New York Attorney General Letitia James and her Connecticut counterpart William Tong expressed disappointment after a federal judge rejected their efforts to halt the proposed merger between telecom giants T-Mobile and Sprint.
The attorneys general were part of a 10-state coalition objecting to the $26 billion merger, which had federal approval. U.S. District Court Judge Victor Marrero gave the merger the green light, stating, “The court concludes that the proposed merger is not reasonably likely to substantially lessen competition.”
James, who led the lawsuit in conjunction with California Attorney General Xavier Becerra, argued that the union of the two companies was the worst possible news for consumers.
“From the start, this merger has been about massive corporate profits over all else, and despite the companies’ false claims, this deal will endanger wireless subscribers where it hurts most: their wallets,” she said in a statement.
“There is no doubt that reducing the mobile market from four to three will be bad for consumers, bad for workers, and bad for innovation, which is why the states stepped up and led this lawsuit. We disagree with this decision wholeheartedly, and will continue to fight the kind of consumer-harming megamergers our antitrust laws were designed to prevent.”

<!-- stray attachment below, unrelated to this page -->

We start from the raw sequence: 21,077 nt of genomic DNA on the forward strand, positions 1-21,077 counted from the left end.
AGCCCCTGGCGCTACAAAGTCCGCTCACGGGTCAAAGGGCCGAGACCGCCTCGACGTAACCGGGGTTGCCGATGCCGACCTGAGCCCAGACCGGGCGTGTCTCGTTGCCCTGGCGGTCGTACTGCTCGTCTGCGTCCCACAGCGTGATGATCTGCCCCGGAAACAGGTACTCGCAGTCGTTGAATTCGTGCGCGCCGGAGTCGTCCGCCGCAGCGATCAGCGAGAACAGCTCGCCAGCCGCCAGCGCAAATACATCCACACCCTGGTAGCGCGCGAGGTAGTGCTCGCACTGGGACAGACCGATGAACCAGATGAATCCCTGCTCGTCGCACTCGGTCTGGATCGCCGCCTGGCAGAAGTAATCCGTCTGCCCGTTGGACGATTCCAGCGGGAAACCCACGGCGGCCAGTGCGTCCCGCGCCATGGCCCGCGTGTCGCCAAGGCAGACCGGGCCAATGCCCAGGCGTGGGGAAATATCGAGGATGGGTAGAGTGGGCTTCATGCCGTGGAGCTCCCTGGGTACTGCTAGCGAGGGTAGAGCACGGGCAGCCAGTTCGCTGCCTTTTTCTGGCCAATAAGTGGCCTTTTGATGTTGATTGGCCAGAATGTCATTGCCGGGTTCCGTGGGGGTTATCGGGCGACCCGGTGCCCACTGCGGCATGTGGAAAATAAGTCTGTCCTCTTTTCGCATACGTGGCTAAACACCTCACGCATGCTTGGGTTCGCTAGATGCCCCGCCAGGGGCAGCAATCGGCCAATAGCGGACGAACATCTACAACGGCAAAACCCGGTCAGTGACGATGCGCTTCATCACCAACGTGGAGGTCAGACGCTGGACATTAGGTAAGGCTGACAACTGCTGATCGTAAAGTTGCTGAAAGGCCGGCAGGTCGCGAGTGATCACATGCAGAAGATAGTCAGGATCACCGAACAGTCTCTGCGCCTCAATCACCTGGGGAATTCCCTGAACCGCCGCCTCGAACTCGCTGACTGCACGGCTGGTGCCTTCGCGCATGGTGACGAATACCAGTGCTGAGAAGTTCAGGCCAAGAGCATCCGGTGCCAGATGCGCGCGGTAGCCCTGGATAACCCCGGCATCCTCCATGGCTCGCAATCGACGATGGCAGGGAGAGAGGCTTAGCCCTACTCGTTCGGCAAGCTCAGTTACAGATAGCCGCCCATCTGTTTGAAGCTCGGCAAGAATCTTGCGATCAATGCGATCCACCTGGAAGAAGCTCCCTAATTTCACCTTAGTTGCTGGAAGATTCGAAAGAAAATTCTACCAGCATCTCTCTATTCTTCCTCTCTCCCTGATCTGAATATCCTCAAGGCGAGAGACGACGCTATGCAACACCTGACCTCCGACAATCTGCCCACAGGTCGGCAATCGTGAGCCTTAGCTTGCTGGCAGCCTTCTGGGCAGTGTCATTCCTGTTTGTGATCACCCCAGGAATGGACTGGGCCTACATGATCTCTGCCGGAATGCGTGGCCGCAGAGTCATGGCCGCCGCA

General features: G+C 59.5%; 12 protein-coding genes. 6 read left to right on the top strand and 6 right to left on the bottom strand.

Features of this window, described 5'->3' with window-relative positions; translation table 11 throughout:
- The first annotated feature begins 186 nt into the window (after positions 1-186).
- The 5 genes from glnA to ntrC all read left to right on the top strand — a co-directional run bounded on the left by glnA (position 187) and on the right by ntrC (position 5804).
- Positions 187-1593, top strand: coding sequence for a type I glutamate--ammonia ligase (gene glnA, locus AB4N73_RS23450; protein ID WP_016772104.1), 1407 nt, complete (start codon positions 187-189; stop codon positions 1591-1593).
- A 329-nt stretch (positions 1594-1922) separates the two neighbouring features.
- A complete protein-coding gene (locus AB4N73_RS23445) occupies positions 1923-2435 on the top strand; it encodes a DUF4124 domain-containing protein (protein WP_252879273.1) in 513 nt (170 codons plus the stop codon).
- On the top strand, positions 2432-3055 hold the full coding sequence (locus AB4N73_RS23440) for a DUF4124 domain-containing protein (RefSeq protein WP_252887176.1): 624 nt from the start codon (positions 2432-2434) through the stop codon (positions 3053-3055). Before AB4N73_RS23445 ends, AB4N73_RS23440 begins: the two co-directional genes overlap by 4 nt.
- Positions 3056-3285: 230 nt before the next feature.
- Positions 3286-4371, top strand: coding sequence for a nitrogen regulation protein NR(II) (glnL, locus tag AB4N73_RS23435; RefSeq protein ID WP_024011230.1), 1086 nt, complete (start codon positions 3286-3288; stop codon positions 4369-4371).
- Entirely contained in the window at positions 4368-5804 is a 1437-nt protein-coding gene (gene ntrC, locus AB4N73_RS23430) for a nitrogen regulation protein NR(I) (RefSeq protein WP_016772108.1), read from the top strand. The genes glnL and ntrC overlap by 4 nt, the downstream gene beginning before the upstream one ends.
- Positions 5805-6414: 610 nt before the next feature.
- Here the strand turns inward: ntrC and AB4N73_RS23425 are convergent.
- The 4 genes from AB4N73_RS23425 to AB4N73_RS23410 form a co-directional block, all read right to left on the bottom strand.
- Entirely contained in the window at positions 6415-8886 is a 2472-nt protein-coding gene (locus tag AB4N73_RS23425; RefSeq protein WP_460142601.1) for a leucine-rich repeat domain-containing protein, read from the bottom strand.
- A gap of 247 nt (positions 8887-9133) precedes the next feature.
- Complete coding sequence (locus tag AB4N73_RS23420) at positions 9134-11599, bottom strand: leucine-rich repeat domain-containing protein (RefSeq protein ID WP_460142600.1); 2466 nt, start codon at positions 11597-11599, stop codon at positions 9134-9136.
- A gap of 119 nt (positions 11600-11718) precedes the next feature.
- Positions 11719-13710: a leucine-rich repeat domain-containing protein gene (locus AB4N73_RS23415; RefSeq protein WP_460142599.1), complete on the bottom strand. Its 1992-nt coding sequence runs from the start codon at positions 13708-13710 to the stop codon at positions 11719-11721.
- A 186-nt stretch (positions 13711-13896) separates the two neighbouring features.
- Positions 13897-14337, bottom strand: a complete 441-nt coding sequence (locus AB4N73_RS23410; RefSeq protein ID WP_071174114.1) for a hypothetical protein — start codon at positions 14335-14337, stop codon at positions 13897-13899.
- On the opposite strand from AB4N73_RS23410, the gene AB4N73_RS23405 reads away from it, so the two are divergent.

“This is just one more instance where families are going to be asked to pay more for less, where American workers will lose their jobs to fatten the paychecks of corporate executives,” added Tong. “I continue to believe we had an obligation to file this lawsuit on behalf of consumers who will be harmed by the substantial loss of competition in this industry.”
Both James and Tong stated they were reviewing the possibility of appealing the court’s decision.